Plenty of experts advised on making home improvements to sell your home fast. However, several home improvement projects can detract from the asking price when you decide to sell. No matter how big or small changes you make to your home, you need to have a way to pay for them. That’s why it is essential to know which projects you should avoid so you’ll be able to save that cash.

Low-Value Home Improvements to Avoid When Selling Your Home

Here are some home improvement projects that won’t increase the resale value of your home.

In-Ground Swimming Pools

If you’re not planning to live in permanently, the best way to sell a house fast for cash is not making any drastic home improvements like an in-ground swimming pool. There are plenty of downfalls when building and owning a pool. Many potential homebuyers are families with small children, and these people prefer not to have an in-ground swimming pool for safety reasons. You may have fewer prospects when families with younger kids are off your market.

Most people also prefer not to have pools because it requires a lot of maintenance. On average, pool maintenance can run as high as $4,000 yearly. Owning a pool can also result in higher home insurance. Insurance companies typically recommend increasing liability coverage from $100,000 to $500,000 when a homeowner installs a swimming pool. Making an in-ground swimming pool can also cost up to $75,000 depending on the type. The extra home insurance and building cost may cut a significant share in your profit.

Expensive Landscaping

Landscaping can help make your house look appealing to any potential buyers, but it won’t add any value to your home. You won’t also have a high profit if you’ve spent too much on landscaping. Buyers may also view an elaborate garden as an eyesore if they are unable or unwilling to maintain it. Most buyers won’t likely consider buying your home if it requires a gardener to maintain.

You can stick with a well-maintained lawn with small shrubs and trees to add curb appeal to your home. The cost of maintaining a yard and a few shrubs is a lot cheaper compared to maintaining a whole garden and landscape. If you choose to have a little greenery, stick to native plants because they are cheaper and easier to maintain than plants that are foreign to your region. You can also try to keep your yard green and groomed at a low cost with composting.

Unnecessary Upgrades

If you’re planning to sell your home fast, avoid unnecessary personalized renovations like adding wallpapers, painted trimmings, carpeted floors, and textured walls. These upgrades won’t add any significant value to your home. These upgrades are usually a personal preference, and there’s a high chance that your buyers won’t appreciate your choice of design. It will only bother buyers as they may have to replace them anyway.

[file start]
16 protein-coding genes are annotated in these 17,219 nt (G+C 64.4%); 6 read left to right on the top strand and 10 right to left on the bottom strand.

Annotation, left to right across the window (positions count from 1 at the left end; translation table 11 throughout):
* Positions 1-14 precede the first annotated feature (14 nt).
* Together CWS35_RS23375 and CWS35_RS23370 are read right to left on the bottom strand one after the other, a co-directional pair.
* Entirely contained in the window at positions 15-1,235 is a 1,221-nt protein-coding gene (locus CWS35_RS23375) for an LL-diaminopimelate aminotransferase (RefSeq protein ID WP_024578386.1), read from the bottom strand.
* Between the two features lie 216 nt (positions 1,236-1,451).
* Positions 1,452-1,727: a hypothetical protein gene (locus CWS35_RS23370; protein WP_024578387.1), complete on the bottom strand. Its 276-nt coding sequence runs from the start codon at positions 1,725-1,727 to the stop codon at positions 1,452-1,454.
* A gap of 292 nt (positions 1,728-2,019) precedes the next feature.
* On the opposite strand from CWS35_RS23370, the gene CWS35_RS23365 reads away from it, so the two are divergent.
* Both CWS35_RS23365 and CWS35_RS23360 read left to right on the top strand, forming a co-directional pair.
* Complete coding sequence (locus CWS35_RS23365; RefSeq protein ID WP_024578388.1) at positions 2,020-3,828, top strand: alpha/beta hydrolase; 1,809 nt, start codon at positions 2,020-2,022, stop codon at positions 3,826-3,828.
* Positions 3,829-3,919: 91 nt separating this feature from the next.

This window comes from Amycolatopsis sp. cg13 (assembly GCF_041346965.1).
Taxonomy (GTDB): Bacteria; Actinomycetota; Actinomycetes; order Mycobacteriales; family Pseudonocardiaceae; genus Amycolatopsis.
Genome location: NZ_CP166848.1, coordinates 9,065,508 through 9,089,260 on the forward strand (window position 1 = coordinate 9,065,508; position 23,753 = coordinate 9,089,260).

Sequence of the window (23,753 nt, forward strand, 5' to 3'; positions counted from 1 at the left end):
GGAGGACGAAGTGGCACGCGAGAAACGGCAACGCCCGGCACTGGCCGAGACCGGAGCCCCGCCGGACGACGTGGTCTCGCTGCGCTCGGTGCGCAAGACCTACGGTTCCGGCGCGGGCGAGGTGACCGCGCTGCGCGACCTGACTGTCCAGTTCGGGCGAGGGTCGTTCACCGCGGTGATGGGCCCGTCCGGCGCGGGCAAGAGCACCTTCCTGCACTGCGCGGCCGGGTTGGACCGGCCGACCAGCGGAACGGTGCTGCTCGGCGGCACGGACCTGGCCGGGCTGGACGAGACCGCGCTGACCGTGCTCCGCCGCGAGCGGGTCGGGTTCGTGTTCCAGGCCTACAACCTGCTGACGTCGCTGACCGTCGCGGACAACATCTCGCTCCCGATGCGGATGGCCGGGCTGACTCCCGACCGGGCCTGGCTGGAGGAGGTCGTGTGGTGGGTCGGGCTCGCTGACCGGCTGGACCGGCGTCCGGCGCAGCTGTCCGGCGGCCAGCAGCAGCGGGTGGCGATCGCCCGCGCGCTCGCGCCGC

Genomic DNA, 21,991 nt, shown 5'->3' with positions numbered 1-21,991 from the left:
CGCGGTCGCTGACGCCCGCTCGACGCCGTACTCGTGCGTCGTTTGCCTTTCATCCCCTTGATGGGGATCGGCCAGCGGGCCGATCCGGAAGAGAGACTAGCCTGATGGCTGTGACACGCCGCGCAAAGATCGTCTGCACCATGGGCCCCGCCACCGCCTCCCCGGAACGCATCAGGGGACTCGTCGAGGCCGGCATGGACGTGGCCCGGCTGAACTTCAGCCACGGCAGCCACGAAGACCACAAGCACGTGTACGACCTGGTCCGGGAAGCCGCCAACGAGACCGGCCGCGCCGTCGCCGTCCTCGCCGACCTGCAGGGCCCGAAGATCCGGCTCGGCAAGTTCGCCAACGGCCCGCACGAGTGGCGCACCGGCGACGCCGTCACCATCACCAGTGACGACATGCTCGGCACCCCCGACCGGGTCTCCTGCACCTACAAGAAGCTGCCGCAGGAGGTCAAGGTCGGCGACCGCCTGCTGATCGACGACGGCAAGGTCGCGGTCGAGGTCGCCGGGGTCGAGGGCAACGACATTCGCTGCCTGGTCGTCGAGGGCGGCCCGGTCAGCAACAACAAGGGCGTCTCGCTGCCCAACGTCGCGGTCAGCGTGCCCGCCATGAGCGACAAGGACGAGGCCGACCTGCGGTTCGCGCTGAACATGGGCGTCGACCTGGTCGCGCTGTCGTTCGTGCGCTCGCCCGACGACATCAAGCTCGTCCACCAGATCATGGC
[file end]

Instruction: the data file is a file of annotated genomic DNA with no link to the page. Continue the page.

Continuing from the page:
To avoid this, it’s best to freshly paint your walls and trimmings with either white or neutral colors. You should also avoid having all your wall textured and opt for wood or tile floorings instead of carpeted ones. Treat your house as a blank canvas where buyers will have the opportunity to customize it themselves. Keep in mind that any personalized renovation will only make the home an ill fit for them.

Over-The-Top Kitchen Upgrades

The kitchen can be one of the best ways to improve a house and increase its value. The kitchen is also one of the most desirable for any home buyer. However, going over-the-top with your kitchen does not necessarily mean more income. Avoid spending too much on any kitchen renovation because it can create disproportion. Homebuyers may hate the mismatch between different areas. Imagine putting a $150,000 kitchen in a $200,000 house.

When selling a house, it’s essential to ensure that renovations still coincide with the rest of the house. The kitchen renovation should also not exceed 25% of the house’s value. Stick to simple upgrades like fresh cabinets, well-thought kitchen layout, and new backsplash that recoup the investment.

Low-Value Home Improvements to Avoid When Selling Your Home - sold house

Home Office Remodeling

In selling upper-fixer homes, you should always consider what appeals to most buyers. Avoid renovations that most buyers don’t necessarily need like a home office. Renovating a home office will roughly cost $28,000, and it will only give you about a 46% return. Aside from that, most people only need a room with good lighting and a comfy desk and a chair for an office. Investing in home office components won’t also generate additional income as technology becomes outdated. There might be a new home office system available at the time of sale. It’s best to skip this upgrade if you’re selling your home.

Takeaway

For you to have the best return of investment, avoid home improvement projects that will not increase the home’s value. It may be challenging to determine which renovations will give the highest return but, focusing on what appeals to most buyers is a great start.